BY: DJ NERI (IDEAS42)
We’ve all witnessed it: it’s the end of the semester and the professor’s office is overflowing with nervous students. They’re asking for extra credit, extra assignments, or just a little extra sympathy. Meanwhile, the professors across the desks are annoyed or perplexed as to why students are only now caring about their grades.
To address this problem, professors Ben O. Smith (University of Nebraska – Omaha) and Dustin R. White (Washington St. University) teamed up to create a simple nudge. It took the form of a short message appended to email reminders about course assignments:
Here’s your next assignment.
As of now, you have a(n) [Grade] in the class. This assignment is worth [Points] points. If you get more than [X] on this assignment, your class grade will increase to a(n) [Higher Grade]. If you get less than [Y] on this assignment, your grade will drop at least one grade. Not doing the assignment will result in a(n) [Lower Grade].
The rationale is that because many students are present-biased – focused more on tomorrow night’s party than next week’s exam – they tend to wait until it’s too late in the semester for any coursework to significantly impact their final grade. If the consequences of their immediate performance are made salient, it will be harder for students to shirk and easier for them to work.
The reasoning is sound, but do the results follow? Smith and White used a randomized evaluation across three sections of the same course – two online sections and one in-person, all taught by the same instructor – to find out. In each section, students received an email reminder for upcoming assignments. From the second assignment onward, every student had a 50% chance of receiving the nudge.
Across the two online classes, the nudge had a positive effect on the students’ assignment scores at the 10% significance level. That is, there is only a 10% chance the authors would have observed a difference as large or greater between the nudge and no-nudge treatments if the nudge truly had no effect. However, the email nudge did not have a significant effect on the in-person section. As the authors point out, this is not surprising: students in the in-person sections often receive assignment reminders in class, so they likely feel less of a need to read their email (which contains the nudge) than do online sections, who rely exclusively on electronic communications.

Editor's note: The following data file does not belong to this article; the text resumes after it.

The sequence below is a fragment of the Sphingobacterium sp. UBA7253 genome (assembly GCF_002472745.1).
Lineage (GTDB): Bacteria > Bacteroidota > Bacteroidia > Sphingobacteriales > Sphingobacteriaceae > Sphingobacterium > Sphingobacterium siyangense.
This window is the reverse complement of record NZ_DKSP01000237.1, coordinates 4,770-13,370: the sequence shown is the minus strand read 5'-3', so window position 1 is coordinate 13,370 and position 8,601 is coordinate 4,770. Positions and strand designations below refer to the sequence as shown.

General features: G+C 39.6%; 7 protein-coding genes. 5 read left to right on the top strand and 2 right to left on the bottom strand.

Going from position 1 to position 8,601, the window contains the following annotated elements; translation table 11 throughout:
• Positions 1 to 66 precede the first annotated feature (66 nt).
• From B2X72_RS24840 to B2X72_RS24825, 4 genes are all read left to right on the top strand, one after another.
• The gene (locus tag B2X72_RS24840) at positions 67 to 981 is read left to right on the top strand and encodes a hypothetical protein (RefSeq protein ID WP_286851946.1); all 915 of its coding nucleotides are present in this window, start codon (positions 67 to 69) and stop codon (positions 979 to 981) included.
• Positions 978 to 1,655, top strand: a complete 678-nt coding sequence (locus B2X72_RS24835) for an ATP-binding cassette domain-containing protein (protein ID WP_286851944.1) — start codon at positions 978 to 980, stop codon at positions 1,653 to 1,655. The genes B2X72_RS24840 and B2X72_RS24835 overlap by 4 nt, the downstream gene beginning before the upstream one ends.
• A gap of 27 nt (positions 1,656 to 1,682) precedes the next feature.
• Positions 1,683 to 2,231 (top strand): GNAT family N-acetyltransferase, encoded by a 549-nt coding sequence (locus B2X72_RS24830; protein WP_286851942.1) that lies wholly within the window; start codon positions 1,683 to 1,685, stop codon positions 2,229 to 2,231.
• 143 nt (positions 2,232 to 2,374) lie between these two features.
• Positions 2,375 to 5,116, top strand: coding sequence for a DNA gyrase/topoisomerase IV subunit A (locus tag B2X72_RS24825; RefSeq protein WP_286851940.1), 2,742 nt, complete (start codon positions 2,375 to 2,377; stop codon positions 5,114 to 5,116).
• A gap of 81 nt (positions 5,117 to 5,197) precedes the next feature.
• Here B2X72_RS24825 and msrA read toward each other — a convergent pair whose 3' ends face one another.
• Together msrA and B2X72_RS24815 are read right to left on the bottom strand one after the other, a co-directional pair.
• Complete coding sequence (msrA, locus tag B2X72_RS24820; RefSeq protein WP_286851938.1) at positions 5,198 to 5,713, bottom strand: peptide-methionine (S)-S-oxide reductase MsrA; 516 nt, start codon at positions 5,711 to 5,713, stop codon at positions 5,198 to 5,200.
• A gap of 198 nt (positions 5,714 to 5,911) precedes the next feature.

If students are present-biased, it makes sense that a nudge earlier in the semester (when students are least focused on their grade) would have a greater effect than nudges later in the semester (when students are waiting outside office hours to beg for extra credit). This bore out: across all online classes, the first nudge students received had a greater effect than the average for all subsequent nudges over the entire term (p=.10). The first nudge could also be more powerful because it may cause students to attend to their grade in subsequent assignments, even when they do not receive the nudge.
Given what we know about the importance of timely and salient feedback, the results were not surprising. In fact, if the nudge could be directly appended to the assignment rather than in the reminder email, the effect would likely be larger and more certain. But do students appreciate this nudge, or do they feel coerced? A small survey of an MBA class that also received this nudge shows that 75% of students felt this nudge made them work harder – and even more (85%) wanted to see it in their other courses.
While this study will need to be replicated in different contexts and with larger samples, it still teaches us a very important lesson. Educators across the country, with a little effort (or using the tool the authors put together), can use insights from behavioral economics to help their students maximize their grades – and minimize their pleading for extra credit.